• A worker, who was standing on the top of a stepladder, fell when the ladder shifted. He suffered a spinal injury and was out of work for four months.
  • Another worker failed to secure an extension ladder at the top and fell 20 feet when the ladder slipped away from the wall.
  • Two men were working high up in a building atrium when their scaffold collapsed. They plunged four stories to a concrete deck. One man was dead on arrival at the hospital; the other was in critical condition.
  • When a three-story wooden scaffold collapsed, two workers fell to the ground, suffering serious neck and back injuries. A third man working under the scaffolding was also injured.


It’s crucial for construction companies and their workers to implement regular safety training — and put that training to practice. Linked below are several helpful OSHA resources and fact sheets to improve worker safety at your organization:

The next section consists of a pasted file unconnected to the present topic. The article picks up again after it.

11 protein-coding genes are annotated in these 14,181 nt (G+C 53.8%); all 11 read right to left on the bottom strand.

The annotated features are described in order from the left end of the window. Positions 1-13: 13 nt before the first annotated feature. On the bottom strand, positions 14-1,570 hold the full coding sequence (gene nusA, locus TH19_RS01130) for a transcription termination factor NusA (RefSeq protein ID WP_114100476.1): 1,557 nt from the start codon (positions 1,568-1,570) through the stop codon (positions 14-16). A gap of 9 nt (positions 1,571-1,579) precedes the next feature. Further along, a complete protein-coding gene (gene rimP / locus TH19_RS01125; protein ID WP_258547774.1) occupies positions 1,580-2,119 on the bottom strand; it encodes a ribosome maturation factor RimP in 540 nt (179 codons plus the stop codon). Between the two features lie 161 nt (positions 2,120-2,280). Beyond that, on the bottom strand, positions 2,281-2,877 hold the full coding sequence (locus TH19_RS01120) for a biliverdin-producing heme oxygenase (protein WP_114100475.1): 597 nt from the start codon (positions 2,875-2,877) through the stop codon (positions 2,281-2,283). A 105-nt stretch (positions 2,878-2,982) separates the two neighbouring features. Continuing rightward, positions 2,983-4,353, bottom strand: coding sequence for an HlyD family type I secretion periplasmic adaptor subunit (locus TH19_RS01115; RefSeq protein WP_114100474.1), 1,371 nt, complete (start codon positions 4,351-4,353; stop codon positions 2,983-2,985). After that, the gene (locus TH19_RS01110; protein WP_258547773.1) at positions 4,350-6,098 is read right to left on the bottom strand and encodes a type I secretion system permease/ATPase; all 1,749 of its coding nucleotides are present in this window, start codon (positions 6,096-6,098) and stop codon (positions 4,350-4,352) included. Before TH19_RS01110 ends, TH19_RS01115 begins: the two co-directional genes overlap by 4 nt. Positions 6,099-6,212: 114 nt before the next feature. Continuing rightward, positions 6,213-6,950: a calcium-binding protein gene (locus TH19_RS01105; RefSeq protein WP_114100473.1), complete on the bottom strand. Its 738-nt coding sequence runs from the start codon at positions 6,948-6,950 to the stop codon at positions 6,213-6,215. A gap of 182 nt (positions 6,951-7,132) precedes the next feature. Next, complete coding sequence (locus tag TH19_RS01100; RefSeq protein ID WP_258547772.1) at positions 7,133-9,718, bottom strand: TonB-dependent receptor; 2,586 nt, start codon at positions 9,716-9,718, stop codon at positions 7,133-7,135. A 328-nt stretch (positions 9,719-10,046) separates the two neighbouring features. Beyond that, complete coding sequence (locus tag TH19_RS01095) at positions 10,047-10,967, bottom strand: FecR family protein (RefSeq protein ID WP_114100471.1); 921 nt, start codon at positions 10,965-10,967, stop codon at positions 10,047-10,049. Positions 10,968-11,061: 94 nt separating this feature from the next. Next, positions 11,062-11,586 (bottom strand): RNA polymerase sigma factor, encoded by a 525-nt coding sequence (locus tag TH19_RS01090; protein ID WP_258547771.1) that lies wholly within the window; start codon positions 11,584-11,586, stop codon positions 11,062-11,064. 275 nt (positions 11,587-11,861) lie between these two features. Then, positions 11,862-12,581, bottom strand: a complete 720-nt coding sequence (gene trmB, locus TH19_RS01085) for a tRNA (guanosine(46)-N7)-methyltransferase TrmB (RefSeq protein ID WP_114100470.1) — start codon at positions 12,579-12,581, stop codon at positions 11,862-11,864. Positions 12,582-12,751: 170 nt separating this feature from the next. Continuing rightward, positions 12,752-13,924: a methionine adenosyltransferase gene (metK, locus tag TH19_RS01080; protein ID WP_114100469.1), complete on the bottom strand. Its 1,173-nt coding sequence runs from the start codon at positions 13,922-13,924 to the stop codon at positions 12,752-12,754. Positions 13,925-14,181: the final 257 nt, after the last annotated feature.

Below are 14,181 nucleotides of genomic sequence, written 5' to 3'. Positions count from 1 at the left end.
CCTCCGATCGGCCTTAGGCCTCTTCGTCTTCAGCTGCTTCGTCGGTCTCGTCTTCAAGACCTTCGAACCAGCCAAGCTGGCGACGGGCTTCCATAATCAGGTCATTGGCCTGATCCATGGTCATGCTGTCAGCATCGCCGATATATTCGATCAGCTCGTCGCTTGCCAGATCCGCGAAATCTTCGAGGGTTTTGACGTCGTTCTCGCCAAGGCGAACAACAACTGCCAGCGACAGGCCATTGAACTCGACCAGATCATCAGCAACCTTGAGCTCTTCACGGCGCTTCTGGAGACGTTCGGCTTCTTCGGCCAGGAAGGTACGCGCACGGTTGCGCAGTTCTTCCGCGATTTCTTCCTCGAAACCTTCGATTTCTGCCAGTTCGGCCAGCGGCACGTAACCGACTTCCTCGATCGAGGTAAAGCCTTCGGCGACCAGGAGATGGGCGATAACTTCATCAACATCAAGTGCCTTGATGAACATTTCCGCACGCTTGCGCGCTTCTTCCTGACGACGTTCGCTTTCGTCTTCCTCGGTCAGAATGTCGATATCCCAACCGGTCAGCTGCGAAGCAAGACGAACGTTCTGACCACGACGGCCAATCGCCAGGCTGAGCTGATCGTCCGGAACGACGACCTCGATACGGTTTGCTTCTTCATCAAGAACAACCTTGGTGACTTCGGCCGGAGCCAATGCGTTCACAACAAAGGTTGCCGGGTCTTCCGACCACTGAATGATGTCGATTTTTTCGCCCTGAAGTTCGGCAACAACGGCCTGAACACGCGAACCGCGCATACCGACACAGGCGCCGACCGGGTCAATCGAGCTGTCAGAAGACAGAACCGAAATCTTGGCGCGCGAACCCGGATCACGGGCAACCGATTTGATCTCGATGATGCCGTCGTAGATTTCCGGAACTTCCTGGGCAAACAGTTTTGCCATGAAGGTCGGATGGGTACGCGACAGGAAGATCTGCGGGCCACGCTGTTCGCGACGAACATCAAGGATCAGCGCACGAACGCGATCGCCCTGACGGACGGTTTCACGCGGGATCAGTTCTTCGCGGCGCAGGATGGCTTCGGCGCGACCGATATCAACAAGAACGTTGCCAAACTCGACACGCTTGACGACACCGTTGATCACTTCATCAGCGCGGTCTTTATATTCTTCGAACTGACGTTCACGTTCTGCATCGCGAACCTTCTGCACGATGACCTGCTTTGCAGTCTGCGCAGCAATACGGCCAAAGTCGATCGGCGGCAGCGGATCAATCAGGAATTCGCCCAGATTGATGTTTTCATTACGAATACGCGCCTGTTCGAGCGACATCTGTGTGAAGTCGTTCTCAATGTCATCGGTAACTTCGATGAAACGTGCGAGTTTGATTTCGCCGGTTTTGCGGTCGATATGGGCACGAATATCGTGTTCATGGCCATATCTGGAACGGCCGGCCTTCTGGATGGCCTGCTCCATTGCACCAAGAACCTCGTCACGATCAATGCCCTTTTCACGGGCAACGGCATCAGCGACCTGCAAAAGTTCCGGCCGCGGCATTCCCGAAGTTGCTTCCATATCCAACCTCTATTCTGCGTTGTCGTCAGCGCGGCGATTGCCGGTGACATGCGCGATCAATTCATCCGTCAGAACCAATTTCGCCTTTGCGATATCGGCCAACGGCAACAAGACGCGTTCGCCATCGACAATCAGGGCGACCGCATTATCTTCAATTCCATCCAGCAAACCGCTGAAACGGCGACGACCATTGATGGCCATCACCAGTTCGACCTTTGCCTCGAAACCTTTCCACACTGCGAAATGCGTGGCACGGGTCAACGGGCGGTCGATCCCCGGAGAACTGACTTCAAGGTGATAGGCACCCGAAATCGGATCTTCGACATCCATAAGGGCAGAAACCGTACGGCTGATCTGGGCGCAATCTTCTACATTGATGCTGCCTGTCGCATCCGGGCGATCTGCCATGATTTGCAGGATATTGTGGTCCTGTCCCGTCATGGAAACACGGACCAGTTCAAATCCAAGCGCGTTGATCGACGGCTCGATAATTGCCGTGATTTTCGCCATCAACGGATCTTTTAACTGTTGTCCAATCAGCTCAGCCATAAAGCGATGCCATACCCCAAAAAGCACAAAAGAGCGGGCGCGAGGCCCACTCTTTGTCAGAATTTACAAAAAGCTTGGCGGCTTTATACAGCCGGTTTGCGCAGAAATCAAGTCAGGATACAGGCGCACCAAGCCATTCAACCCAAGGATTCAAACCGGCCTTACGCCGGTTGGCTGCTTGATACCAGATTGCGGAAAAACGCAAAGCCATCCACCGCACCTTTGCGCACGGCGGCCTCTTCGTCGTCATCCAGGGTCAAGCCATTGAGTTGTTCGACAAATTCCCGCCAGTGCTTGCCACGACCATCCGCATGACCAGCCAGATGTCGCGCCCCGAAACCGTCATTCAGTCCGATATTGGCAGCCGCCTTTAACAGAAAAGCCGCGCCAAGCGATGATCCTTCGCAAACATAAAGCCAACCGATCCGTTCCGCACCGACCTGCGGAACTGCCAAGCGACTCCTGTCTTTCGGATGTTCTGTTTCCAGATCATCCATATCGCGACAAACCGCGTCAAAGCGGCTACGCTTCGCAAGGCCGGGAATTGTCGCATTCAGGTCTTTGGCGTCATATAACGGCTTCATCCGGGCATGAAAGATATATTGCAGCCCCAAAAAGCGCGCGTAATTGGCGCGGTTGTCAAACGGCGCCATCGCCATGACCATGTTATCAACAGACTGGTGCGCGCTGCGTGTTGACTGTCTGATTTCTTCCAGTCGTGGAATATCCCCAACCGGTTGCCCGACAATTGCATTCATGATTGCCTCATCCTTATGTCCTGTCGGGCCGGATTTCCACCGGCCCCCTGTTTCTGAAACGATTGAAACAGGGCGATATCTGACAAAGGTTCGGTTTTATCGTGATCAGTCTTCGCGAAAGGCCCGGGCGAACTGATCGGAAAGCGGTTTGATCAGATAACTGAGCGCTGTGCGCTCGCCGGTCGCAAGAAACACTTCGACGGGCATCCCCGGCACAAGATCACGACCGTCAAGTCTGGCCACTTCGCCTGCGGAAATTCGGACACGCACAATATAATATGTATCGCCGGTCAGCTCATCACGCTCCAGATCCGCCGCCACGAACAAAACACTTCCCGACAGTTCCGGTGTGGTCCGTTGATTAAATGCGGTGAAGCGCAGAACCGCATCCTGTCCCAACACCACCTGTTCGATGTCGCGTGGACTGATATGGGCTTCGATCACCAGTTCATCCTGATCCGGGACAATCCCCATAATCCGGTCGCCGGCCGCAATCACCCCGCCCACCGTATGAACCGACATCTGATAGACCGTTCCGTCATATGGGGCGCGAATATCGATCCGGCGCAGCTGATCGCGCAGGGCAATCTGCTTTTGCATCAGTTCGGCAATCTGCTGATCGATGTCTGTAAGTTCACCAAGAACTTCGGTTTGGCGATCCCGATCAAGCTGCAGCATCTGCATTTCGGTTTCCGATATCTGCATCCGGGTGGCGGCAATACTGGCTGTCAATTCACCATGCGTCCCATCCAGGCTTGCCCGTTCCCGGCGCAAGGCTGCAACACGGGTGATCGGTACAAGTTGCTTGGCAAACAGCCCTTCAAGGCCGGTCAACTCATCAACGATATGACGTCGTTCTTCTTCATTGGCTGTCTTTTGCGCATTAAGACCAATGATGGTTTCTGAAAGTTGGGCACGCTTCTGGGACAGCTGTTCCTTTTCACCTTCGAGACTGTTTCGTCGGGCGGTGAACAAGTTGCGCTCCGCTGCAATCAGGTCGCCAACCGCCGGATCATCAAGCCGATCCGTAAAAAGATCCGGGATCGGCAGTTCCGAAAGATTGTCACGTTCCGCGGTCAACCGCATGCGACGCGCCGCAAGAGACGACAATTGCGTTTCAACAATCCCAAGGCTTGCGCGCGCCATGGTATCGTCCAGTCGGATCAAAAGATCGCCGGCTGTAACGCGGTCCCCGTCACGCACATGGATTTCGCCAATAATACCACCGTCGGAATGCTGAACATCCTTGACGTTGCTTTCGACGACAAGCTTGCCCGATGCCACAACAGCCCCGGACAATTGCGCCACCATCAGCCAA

LADDER SAFETY

SCAFFOLDING SAFETY

FALL PROTECTION

The Florida Office of Insurance Regulation announced that it has approved a rate decrease for workers’ compensation insurance in Florida. The 1.8% decrease was filed by the National Council on Compensation Insurance (NCCI) in a law-only filing resulting from the effects of the Federal Tax Cuts and Jobs Act. This applies to both new and renewal workers’ compensation insurance policies effective in Florida on or after June 1, 2018.

For more information about the filing, read the official release from the Florida Office of Insurance Regulation.

OSHA has again extended the deadline for employers to electronically submit injury and illness data — this time to December 15, 2017.